So what’s my take?
At the end of the day I just don’t see Google’s social results being that useful. If I wanted to see what people were saying on Twitter, I’d simply search Twitter and get much better results than Google can ever offer. If I want news, I’ll search Google News. It’s the same thing here. As far as the spam goes, I don’t see it being very profitable for spammers so I’m not keen to jump on the fear mongering bandwagon just yet. Who knows, maybe somebody will prove me wrong and make millions by spamming the results. If so, Kudos to you!

December 9, 2009

Adwords Account Banned For Keyword Research

Filed under: Main — Ryan Jones @ 3:14 pm

There’s been a big uproar on the web lately about Google’s latest sweep in which they appear to have banned thousands of Google Adwords accounts algorithmically. It looks like plenty of people have been complaining about the ban lately.

Ordinarily I’d say good riddens to bad rubbish, but it appears that I, too am one of the people who have been banned.

I received the same stock email last week as everybody else explaining to me that my Adwords account had been banned for a violation of Google’s TOS.

While the form letter accuses me of deceptive ad practices, I can assure you that I have done no such thing. In fact, I haven’t even run an ad in the last couple of months. It seems pretty odd that I’d be banned over ads that haven’t run in a long time right?

I’ve emailed Google 3 separate times asking for clarification, apologizing for anything I may have unknowingly done, and asked how to get my account re-enabled. Sadly, all I’ve gotten back is another form letter explaining that I may have violated the Adwords TOS and telling me to enjoy my lifetime ban.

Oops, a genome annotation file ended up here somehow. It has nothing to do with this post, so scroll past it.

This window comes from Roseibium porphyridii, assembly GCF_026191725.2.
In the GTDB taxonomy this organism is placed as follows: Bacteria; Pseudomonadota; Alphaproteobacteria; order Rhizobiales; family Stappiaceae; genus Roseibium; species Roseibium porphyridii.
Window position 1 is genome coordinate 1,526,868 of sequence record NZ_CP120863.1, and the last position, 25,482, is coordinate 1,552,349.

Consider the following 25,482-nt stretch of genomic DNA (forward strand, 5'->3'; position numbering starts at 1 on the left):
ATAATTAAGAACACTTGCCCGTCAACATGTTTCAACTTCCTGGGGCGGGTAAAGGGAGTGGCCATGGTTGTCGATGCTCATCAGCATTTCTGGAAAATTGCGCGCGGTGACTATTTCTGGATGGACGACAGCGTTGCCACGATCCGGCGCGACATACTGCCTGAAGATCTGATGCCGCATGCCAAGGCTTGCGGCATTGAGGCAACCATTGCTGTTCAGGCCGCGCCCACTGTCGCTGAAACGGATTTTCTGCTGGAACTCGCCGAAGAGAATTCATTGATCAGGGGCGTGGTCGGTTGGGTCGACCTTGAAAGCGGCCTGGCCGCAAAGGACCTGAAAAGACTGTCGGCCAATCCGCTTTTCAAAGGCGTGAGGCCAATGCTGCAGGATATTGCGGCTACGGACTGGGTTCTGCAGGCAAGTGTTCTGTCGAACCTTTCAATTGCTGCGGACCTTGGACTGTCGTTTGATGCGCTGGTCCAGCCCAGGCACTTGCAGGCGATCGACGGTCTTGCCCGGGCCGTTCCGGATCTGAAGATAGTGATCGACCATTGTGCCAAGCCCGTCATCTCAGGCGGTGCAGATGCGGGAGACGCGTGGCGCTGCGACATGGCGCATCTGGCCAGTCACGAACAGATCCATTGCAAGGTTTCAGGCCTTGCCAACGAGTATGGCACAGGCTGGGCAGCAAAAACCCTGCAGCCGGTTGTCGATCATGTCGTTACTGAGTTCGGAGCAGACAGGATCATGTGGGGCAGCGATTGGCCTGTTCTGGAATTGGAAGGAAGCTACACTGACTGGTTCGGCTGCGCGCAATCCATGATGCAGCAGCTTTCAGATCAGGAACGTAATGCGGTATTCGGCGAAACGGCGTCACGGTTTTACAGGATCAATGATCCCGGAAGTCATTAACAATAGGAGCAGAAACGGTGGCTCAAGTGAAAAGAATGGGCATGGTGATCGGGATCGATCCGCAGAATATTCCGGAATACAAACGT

So what did I do? Since Google wouldn’t tell me, I did some digging on my own. Having once been a Google quality rater, and having manged multiple Adwords accounts in the past, I have plenty of insight into how the process works.

From what I can gather, my ban isn’t related to ads I’ve been running at all. It seems to be related to my usage of Adwords for SEO keyword research.

Like most SEOs out there, I use Adwords all the time to create ad groups for SEO research. It’s the only accurate way one has of gauging what people are paying to bid on terms, how much competition there is out there, or what your website’s quality score is for a specific term. All of this information is extremely useful in both SEO strategy and in monetizing natural search traffic. I’ve used it at both the personal and the fortune 500 company level. It works great.

What I didn’t realize at first though, is that every time I create an ad group quickly and give it some random landing page (I’ve used example.com a few times) that it actually goes to editorial for them to review. Even though I never spent $0.01 on the ads, many of them were still reviewed by humans and flagged as pretty bad. After all, I wasn’t concerned with the ad text or landing page, simply the cost for the keywords.